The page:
Rand Paul — a Republican senator from Kentucky who just announced his bid for the presidency — hates the nationwide education standards known as the Common Core.
In January, he sent an email to supporters with the subject line “Rotten to the Core,” according to Bloomberg. In that email, he called out the Common Core as containing “anti-American propaganda, revisionist history that ignores the faith of our Founders and data-tracking of students from kindergarten on.”
It’s not entirely clear what Paul means here, as the Common Core only includes standards for reading and maths, not history.
Paul also takes aim at the Common Core for the oversized role he perceives the federal government is taking in education. “I don’t think there’s really a constitutional role for the federal government in education. So I’m not for a national curriculum,” Paul said in an interview with Breitbart News in October.
To be clear, the Common Core State Standards are actually not a national curriculum. Rather, they’re a set of standards developed by state leaders and private Washington groups to improve learning outcomes of students across the US. This nuance means that states have control over the rollout the standards and how lessons will be taught to ensure students grasp the key concepts.
The Common Core was also adopted by states, rather than mandated by the federal government, though they were certainly backed and incentivized by the Obama administration.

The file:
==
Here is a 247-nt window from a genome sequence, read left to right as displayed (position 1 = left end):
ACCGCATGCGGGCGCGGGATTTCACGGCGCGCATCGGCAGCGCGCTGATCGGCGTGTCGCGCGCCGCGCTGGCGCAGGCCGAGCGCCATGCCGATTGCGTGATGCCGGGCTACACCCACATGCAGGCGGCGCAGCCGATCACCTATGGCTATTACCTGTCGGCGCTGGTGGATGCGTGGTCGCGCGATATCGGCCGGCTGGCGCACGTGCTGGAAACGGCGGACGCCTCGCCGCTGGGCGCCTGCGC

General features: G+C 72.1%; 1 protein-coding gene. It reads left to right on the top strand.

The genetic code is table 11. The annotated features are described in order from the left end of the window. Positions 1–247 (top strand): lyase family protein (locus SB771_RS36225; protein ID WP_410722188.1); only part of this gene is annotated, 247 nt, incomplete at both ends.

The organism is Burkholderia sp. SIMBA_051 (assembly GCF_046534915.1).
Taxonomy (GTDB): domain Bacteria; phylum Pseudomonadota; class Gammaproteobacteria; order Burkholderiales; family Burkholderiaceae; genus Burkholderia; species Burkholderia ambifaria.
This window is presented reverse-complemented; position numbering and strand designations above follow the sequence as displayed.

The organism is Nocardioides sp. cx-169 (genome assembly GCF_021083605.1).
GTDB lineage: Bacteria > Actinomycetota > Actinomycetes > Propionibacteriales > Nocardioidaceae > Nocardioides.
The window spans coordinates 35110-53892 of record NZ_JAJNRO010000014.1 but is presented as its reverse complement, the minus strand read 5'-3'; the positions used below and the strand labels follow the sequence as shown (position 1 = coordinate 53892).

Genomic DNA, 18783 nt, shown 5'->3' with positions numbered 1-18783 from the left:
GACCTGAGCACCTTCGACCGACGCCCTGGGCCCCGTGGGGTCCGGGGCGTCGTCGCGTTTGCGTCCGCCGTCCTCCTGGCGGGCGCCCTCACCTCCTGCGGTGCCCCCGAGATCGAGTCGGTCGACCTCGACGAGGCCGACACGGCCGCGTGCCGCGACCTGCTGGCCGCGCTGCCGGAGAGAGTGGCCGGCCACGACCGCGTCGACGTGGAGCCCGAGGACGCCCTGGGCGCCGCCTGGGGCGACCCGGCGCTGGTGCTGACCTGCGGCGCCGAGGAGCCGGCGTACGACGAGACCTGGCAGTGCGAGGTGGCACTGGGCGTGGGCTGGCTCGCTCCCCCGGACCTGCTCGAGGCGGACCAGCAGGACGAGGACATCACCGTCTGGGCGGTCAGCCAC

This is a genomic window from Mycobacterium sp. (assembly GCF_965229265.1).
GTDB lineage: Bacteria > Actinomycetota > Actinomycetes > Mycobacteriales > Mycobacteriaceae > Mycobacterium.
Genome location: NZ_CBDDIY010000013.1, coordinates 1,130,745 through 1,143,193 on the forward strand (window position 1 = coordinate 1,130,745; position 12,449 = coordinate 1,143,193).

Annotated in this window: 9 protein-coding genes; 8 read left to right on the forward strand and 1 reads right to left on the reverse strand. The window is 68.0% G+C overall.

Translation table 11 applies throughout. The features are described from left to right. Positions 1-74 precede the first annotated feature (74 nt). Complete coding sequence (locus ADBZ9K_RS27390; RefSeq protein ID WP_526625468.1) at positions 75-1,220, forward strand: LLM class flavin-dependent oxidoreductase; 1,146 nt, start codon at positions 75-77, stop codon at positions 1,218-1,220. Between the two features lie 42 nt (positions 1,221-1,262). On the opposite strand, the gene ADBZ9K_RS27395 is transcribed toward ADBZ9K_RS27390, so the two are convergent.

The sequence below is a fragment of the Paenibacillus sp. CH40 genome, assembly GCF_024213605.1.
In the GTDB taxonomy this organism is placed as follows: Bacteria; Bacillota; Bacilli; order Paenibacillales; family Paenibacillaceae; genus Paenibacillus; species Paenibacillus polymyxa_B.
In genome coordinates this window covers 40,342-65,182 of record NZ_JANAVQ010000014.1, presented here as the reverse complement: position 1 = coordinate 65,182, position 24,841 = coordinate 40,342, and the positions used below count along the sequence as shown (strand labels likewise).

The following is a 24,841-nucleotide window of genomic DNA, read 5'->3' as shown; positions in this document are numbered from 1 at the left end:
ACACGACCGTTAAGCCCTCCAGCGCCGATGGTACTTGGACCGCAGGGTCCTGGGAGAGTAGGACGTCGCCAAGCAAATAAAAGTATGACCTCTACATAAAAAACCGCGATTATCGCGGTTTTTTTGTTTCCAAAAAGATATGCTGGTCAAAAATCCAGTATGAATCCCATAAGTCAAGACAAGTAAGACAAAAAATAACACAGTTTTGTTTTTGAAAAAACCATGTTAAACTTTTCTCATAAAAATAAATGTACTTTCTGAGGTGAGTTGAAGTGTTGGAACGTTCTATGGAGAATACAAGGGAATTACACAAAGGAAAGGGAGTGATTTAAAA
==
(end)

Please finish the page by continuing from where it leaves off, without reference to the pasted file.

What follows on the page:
Paul is clearly setting himself apart from another potential GOP nominee who supports the Common Core — former Florida governor Jeb Bush, a major education reformer.
“If there’s a Republican candidate out there — let’s just say there’s a hypothetical one that’s for Common Core. I’m saying that that hypothetical candidate that’s for Common Core probably doesn’t have much chance of winning in a Republican primary,” Paul said in an interview in October at a political event.
Paul’s arguments are likely to emerge when No Child Left Behind reauthorization begins as he’s the chairman of the Senate subcommittee on K-12 education.
We reached out to Paul and will update this post if we hear back.
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